I wake up at 7:30 am everyday. There’s too much activity around and I’m a private person. I don’t like anyone watching me sleep, even if it’s a glance in my direction. So I wake up when the maid is about to enter my room. Usually I’m pleased if I am able to jump out of bed when she enters the house, but at the very latest I jump out when she enters my room.
My first trip is to my study table to check my email and make sure UPSC did not release the result at night during my fitful sleep. Then I drift into the kitchen where my mother hands me my cup of tea – sweet and milky in the winters, light and black in the summers. I sit in the drawing room with that day’s Indian Express, just glancing through the headlines. I usually like ginger biscuits to dip into my tea, but my family has raided my stock, so today I have to settle for a Parle G which inevitably breaks and settles down in a lumpy mess at the bottom of my cup. Gross.
I put on my shoes to accompany mother on her morning walk. We leave the house with my sister, who has to walk a little to the end of our lane to catch her school bus. Mother and I proceed to the park and talk about how difficult it is to raise my sister, what with her tantrums and defiance. With my college-educated wisdom, I patiently give my mother tips on how to raise a difficult child. We do some stretches, pluck a few Tulsi leaves from the plant in the park, and return home.
My morning chores include making the beds and packing my parents’ lunches for work. It doesn’t sound like much, but takes up a half hour. I make my own breakfast – cheese tomato sandwich with olives and capsicum, and mustard and barbecue sauce. It’s quite delicious actually and I feel very healthy eating it. I think to myself that I want to transition to becoming vegan, for the sake of the environment, and it would be easy except I don’t know how to give up butter. Cheese I could still force myself to, but butter is life. I make sure to feel extra appreciation for the sandwich in my hand, which is buttered on both sides.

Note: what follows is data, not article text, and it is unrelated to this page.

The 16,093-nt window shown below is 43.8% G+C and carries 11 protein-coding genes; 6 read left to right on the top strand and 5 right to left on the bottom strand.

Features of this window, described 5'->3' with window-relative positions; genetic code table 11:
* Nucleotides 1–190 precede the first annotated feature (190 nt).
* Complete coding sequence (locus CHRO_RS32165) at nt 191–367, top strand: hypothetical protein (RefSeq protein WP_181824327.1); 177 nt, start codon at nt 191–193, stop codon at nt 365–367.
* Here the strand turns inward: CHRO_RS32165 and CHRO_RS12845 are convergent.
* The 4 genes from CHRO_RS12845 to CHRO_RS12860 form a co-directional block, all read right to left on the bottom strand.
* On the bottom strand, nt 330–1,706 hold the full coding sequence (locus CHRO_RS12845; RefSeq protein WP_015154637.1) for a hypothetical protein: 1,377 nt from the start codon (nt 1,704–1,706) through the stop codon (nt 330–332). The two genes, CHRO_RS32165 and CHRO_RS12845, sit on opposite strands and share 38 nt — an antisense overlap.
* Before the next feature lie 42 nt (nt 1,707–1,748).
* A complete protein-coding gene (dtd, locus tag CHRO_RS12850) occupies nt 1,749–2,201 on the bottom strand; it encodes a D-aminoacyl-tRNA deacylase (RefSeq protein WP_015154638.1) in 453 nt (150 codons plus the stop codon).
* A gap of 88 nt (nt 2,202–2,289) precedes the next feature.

My parents leave for work, I shut the door behind them and go back to check my email for any word from UPSC. None. I think to myself what I should do. Invariably, I open Youtube. I scan through that day’s recommendations. They mostly consist of American talk shows with myriad celebrities, some UPSC prep videos with annoying toppers from last year, and beauty and lifestyle videos which are my shameful indulgence. I open my selection all in new tabs and settle down for the next hour to watch them each in turn. The American talk shows are funny these days on account of Trump. The UPSC prep videos are tired and repetitive. The lifestyle videos allow me to daydream of another world where I have all the time in the world to worry about my hair and my skin and what I eat and what I wear. I love my hair though, so I do take out time to take good care of it. It’s not the best hair in the world, there are more than a few greys on account of all the stress I’ve been under. But I love them locks.
I glance at the clock and it’s 12 noon. I’m a little hungry so I go raid the fridge. Our house is south facing so the balconies are always flooded in sunlight. I take my snack and go out to the balcony. I tie a scarf around my hair to protect it from the sun and sit down on the floor. For the next hour I think. I think about how great life will be in LBSNAA. I think about all the interviews I will give (and some which I will refuse) upon clearing the civil services. I try and draft a speech I will make to future aspirants and the tips that they should keep in mind. More than anything else, I dream about how my life will finally begin once this exam is over and done with. John Lennon’s words creep to mind – Life is what happens to you when you are busy making other plans – but I dismiss them out of hand. Sitting idly on a balcony, eating a carrot, staring into space like a hobo cannot be my life. This cannot be it.